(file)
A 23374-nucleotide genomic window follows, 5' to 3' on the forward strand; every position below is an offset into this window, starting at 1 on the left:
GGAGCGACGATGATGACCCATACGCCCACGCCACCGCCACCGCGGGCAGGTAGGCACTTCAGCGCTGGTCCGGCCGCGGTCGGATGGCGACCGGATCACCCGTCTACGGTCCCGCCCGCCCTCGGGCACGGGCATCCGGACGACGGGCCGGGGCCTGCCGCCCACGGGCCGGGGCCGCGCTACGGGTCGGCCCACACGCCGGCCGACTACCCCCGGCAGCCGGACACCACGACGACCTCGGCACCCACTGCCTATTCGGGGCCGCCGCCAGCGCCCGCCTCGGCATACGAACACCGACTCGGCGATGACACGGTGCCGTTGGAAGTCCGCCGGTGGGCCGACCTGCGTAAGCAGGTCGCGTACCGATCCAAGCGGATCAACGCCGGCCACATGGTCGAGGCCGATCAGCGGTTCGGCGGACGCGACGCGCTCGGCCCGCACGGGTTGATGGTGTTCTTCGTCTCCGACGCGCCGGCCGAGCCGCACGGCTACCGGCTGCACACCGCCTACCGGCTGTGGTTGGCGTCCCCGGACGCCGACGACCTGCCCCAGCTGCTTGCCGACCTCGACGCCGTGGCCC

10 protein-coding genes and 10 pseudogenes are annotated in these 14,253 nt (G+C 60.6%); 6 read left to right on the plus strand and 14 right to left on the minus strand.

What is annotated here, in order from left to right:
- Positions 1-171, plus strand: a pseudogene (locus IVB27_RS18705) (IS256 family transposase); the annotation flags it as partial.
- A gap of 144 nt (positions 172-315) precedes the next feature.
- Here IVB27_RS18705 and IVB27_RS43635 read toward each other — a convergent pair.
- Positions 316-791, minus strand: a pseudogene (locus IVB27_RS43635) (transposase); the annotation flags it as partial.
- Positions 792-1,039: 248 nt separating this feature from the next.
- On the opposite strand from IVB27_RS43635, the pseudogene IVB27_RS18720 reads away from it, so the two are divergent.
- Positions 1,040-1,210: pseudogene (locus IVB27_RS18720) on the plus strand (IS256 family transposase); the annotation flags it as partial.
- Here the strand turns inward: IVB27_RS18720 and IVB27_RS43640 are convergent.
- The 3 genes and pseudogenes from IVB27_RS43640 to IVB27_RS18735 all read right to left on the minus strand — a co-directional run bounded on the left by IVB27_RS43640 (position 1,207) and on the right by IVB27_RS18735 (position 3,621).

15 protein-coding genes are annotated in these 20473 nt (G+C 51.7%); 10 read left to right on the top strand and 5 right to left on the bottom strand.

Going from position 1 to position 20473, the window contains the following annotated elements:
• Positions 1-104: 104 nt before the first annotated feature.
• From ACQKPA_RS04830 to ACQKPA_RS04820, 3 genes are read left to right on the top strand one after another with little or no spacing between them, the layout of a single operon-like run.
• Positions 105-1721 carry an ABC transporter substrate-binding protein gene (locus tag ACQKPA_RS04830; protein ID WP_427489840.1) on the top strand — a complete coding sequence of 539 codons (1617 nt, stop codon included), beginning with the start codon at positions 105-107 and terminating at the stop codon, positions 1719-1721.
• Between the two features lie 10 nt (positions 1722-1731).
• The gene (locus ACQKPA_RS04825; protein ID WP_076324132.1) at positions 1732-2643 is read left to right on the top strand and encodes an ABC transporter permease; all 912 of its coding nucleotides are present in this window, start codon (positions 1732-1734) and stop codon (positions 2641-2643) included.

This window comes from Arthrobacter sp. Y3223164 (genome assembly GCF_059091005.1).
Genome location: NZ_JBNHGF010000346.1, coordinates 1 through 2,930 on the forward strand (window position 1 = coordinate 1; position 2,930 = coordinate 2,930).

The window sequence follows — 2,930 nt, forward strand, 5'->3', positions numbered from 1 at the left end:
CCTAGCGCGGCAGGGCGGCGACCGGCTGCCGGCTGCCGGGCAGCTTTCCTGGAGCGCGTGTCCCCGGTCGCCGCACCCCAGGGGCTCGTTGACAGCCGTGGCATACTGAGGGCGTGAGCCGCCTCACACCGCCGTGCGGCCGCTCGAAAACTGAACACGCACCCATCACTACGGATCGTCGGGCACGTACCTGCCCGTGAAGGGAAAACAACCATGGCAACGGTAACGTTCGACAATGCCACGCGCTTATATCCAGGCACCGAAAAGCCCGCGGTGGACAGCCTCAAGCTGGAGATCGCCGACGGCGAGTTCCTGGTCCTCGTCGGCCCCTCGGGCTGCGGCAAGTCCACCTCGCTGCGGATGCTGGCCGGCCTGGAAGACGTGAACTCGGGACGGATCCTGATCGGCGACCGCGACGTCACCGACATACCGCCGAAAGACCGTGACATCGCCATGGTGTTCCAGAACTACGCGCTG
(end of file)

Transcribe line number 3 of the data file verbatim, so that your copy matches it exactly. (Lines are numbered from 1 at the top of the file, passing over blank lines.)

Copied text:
10 protein-coding genes and 10 pseudogenes are annotated in these 14,253 nt (G+C 60.6%); 6 read left to right on the plus strand and 14 right to left on the minus strand.